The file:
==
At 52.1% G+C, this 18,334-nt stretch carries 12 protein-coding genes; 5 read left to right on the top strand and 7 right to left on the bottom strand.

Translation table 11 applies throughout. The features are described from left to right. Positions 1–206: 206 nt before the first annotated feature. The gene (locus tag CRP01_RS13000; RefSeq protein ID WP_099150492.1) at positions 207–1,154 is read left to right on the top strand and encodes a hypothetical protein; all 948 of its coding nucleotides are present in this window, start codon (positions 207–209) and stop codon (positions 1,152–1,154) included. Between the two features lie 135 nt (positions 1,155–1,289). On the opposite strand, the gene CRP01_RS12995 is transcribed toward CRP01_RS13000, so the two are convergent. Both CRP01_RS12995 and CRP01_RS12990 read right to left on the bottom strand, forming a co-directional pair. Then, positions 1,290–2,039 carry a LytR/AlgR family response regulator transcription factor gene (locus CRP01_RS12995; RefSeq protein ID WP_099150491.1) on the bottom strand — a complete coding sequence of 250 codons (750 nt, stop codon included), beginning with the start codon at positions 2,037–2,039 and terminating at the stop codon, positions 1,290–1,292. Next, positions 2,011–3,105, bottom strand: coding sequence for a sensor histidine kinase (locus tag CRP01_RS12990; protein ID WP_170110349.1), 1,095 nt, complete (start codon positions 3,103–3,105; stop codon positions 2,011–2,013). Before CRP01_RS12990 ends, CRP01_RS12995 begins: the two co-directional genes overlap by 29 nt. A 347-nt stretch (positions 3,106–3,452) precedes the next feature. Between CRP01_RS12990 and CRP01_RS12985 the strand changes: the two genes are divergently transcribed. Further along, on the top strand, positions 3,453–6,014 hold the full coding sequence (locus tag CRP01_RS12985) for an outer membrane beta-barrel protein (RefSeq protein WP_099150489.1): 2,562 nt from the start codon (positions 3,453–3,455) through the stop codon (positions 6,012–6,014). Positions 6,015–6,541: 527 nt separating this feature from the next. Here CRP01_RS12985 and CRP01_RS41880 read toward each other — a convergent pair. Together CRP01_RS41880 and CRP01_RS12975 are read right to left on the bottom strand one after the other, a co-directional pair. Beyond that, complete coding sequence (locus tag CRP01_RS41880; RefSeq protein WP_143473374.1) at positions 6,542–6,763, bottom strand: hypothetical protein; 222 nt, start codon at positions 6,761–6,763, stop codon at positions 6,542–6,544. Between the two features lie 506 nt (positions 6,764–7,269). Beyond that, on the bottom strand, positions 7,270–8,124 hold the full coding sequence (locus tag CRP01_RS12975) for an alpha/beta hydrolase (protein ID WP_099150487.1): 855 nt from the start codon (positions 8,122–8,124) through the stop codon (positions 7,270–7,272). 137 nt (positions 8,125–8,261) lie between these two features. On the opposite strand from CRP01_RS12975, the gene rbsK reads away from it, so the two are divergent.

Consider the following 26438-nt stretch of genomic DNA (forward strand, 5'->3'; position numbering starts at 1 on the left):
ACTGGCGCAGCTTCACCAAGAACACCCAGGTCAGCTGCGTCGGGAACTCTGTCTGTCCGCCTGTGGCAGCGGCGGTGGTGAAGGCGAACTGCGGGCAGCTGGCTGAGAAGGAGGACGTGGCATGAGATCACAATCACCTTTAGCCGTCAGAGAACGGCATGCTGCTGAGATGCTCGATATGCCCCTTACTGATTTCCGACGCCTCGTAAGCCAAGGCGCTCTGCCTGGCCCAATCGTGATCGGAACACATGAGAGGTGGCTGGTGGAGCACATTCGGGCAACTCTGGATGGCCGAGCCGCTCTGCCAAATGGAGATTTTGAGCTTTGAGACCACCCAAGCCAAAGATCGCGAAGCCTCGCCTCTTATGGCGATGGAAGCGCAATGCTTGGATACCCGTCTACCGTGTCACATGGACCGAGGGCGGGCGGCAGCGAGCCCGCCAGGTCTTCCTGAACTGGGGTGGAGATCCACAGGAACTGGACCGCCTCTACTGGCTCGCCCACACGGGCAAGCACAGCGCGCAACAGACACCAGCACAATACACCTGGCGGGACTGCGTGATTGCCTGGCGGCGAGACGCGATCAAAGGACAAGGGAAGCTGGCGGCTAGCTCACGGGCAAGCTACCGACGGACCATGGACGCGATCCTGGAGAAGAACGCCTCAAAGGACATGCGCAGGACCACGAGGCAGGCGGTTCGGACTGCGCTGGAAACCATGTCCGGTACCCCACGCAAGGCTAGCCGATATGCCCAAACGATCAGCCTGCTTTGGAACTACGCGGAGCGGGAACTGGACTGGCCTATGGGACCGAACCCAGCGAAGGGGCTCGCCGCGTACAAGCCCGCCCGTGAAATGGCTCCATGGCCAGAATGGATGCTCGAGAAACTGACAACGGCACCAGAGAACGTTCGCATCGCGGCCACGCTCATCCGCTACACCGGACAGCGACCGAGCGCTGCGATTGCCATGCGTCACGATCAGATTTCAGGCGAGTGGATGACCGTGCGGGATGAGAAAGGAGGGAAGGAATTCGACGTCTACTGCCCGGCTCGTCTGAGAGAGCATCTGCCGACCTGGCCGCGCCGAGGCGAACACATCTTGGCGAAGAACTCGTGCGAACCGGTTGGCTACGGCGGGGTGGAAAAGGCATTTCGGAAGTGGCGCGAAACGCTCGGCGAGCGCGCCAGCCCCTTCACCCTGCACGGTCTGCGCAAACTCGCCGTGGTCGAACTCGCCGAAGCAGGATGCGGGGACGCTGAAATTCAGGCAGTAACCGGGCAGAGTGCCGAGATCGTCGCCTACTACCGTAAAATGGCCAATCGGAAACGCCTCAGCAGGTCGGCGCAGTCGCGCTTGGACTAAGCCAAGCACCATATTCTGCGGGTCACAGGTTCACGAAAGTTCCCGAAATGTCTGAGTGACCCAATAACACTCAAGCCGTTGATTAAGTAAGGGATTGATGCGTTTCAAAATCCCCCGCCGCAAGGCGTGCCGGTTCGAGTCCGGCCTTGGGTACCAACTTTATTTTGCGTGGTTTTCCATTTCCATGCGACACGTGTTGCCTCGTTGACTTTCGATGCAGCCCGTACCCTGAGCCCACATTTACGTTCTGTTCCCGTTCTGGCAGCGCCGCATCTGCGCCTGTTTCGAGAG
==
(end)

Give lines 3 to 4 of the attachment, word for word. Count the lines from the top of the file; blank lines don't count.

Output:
Consider the following 26438-nt stretch of genomic DNA (forward strand, 5'->3'; position numbering starts at 1 on the left):
ACTGGCGCAGCTTCACCAAGAACACCCAGGTCAGCTGCGTCGGGAACTCTGTCTGTCCGCCTGTGGCAGCGGCGGTGGTGAAGGCGAACTGCGGGCAGCTGGCTGAGAAGGAGGACGTGGCATGAGATCACAATCACCTTTAGCCGTCAGAGAACGGCATGCTGCTGAGATGCTCGATATGCCCCTTACTGATTTCCGACGCCTCGTAAGCCAAGGCGCTCTGCCTGGCCCAATCGTGATCGGAACACATGAGAGGTGGCTGGTGGAGCACATTCGGGCAACTCTGGATGGCCGAGCCGCTCTGCCAAATGGAGATTTTGAGCTTTGAGACCACCCAAGCCAAAGATCGCGAAGCCTCGCCTCTTATGGCGATGGAAGCGCAATGCTTGGATACCCGTCTACCGTGTCACATGGACCGAGGGCGGGCGGCAGCGAGCCCGCCAGGTCTTCCTGAACTGGGGTGGAGATCCACAGGAACTGGACCGCCTCTACTGGCTCGCCCACACGGGCAAGCACAGCGCGCAACAGACACCAGCACAATACACCTGGCGGGACTGCGTGATTGCCTGGCGGCGAGACGCGATCAAAGGACAAGGGAAGCTGGCGGCTAGCTCACGGGCAAGCTACCGACGGACCATGGACGCGATCCTGGAGAAGAACGCCTCAAAGGACATGCGCAGGACCACGAGGCAGGCGGTTCGGACTGCGCTGGAAACCATGTCCGGTACCCCACGCAAGGCTAGCCGATATGCCCAAACGATCAGCCTGCTTTGGAACTACGCGGAGCGGGAACTGGACTGGCCTATGGGACCGAACCCAGCGAAGGGGCTCGCCGCGTACAAGCCCGCCCGTGAAATGGCTCCATGGCCAGAATGGATGCTCGAGAAACTGACAACGGCACCAGAGAACGTTCGCATCGCGGCCACGCTCATCCGCTACACCGGACAGCGACCGAGCGCTGCGATTGCCATGCGTCACGATCAGATTTCAGGCGAGTGGATGACCGTGCGGGATGAGAAAGGAGGGAAGGAATTCGACGTCTACTGCCCGGCTCGTCTGAGAGAGCATCTGCCGACCTGGCCGCGCCGAGGCGAACACATCTTGGCGAAGAACTCGTGCGAACCGGTTGGCTACGGCGGGGTGGAAAAGGCATTTCGGAAGTGGCGCGAAACGCTCGGCGAGCGCGCCAGCCCCTTCACCCTGCACGGTCTGCGCAAACTCGCCGTGGTCGAACTCGCCGAAGCAGGATGCGGGGACGCTGAAATTCAGGCAGTAACCGGGCAGAGTGCCGAGATCGTCGCCTACTACCGTAAAATGGCCAATCGGAAACGCCTCAGCAGGTCGGCGCAGTCGCGCTTGGACTAAGCCAAGCACCATATTCTGCGGGTCACAGGTTCACGAAAGTTCCCGAAATGTCTGAGTGACCCAATAACACTCAAGCCGTTGATTAAGTAAGGGATTGATGCGTTTCAAAATCCCCCGCCGCAAGGCGTGCCGGTTCGAGTCCGGCCTTGGGTACCAACTTTATTTTGCGTGGTTTTCCATTTCCATGCGACACGTGTTGCCTCGTTGACTTTCGATGCAGCCCGTACCCTGAGCCCACATTTACGTTCTGTTCCCGTTCTGGCAGCGCCGCATCTGCGCCTGTTTCGAGAG